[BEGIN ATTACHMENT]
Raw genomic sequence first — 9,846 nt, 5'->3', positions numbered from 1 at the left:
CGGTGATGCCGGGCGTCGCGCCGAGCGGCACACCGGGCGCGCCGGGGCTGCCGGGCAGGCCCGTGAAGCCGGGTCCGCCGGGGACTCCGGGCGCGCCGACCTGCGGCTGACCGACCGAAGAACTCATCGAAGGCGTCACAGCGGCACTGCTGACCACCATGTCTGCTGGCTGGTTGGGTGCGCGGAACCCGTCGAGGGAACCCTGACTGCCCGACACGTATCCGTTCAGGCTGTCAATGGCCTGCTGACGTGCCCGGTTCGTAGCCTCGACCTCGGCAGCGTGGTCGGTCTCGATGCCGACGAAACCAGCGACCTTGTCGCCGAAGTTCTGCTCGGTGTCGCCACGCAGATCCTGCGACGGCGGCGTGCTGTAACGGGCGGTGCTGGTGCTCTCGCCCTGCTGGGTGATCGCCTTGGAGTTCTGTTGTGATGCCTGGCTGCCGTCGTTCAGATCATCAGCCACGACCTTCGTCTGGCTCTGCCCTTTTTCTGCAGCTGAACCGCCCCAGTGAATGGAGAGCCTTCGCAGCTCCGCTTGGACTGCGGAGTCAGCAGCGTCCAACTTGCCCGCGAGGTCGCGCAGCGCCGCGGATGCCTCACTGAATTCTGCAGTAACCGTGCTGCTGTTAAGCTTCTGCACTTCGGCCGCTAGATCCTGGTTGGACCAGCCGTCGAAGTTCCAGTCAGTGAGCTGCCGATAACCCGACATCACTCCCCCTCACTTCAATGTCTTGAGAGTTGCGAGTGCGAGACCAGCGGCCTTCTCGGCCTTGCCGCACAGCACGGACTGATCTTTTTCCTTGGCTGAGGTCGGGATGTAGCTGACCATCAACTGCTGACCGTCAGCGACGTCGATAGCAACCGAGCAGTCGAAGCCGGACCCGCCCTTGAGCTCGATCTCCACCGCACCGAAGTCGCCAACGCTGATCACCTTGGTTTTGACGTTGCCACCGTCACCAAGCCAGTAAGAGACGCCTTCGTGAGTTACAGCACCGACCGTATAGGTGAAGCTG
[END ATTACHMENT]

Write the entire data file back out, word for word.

Raw genomic sequence first — 9,846 nt, 5'->3', positions numbered from 1 at the left:
CGGTGATGCCGGGCGTCGCGCCGAGCGGCACACCGGGCGCGCCGGGGCTGCCGGGCAGGCCCGTGAAGCCGGGTCCGCCGGGGACTCCGGGCGCGCCGACCTGCGGCTGACCGACCGAAGAACTCATCGAAGGCGTCACAGCGGCACTGCTGACCACCATGTCTGCTGGCTGGTTGGGTGCGCGGAACCCGTCGAGGGAACCCTGACTGCCCGACACGTATCCGTTCAGGCTGTCAATGGCCTGCTGACGTGCCCGGTTCGTAGCCTCGACCTCGGCAGCGTGGTCGGTCTCGATGCCGACGAAACCAGCGACCTTGTCGCCGAAGTTCTGCTCGGTGTCGCCACGCAGATCCTGCGACGGCGGCGTGCTGTAACGGGCGGTGCTGGTGCTCTCGCCCTGCTGGGTGATCGCCTTGGAGTTCTGTTGTGATGCCTGGCTGCCGTCGTTCAGATCATCAGCCACGACCTTCGTCTGGCTCTGCCCTTTTTCTGCAGCTGAACCGCCCCAGTGAATGGAGAGCCTTCGCAGCTCCGCTTGGACTGCGGAGTCAGCAGCGTCCAACTTGCCCGCGAGGTCGCGCAGCGCCGCGGATGCCTCACTGAATTCTGCAGTAACCGTGCTGCTGTTAAGCTTCTGCACTTCGGCCGCTAGATCCTGGTTGGACCAGCCGTCGAAGTTCCAGTCAGTGAGCTGCCGATAACCCGACATCACTCCCCCTCACTTCAATGTCTTGAGAGTTGCGAGTGCGAGACCAGCGGCCTTCTCGGCCTTGCCGCACAGCACGGACTGATCTTTTTCCTTGGCTGAGGTCGGGATGTAGCTGACCATCAACTGCTGACCGTCAGCGACGTCGATAGCAACCGAGCAGTCGAAGCCGGACCCGCCCTTGAGCTCGATCTCCACCGCACCGAAGTCGCCAACGCTGATCACCTTGGTTTTGACGTTGCCACCGTCACCAAGCCAGTAAGAGACGCCTTCGTGAGTTACAGCACCGACCGTATAGGTGAAGCTG